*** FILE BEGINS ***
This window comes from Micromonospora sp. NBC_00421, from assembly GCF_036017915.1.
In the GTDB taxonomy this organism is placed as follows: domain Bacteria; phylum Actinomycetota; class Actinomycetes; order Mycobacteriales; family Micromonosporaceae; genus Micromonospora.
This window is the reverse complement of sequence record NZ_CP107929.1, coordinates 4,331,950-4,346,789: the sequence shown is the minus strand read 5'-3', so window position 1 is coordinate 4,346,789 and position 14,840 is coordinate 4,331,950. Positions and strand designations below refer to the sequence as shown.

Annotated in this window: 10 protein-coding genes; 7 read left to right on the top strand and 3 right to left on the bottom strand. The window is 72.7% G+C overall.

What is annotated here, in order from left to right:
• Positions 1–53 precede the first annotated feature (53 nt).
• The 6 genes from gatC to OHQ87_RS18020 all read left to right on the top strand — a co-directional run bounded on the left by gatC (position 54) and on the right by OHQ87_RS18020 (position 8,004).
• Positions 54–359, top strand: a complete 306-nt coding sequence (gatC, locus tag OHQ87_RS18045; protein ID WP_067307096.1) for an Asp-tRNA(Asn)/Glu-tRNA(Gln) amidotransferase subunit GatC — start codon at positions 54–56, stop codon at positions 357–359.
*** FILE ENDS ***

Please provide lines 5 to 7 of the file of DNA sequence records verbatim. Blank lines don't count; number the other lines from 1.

What is annotated here, in order from left to right:
• Positions 1–53 precede the first annotated feature (53 nt).
• The 6 genes from gatC to OHQ87_RS18020 all read left to right on the top strand — a co-directional run bounded on the left by gatC (position 54) and on the right by OHQ87_RS18020 (position 8,004).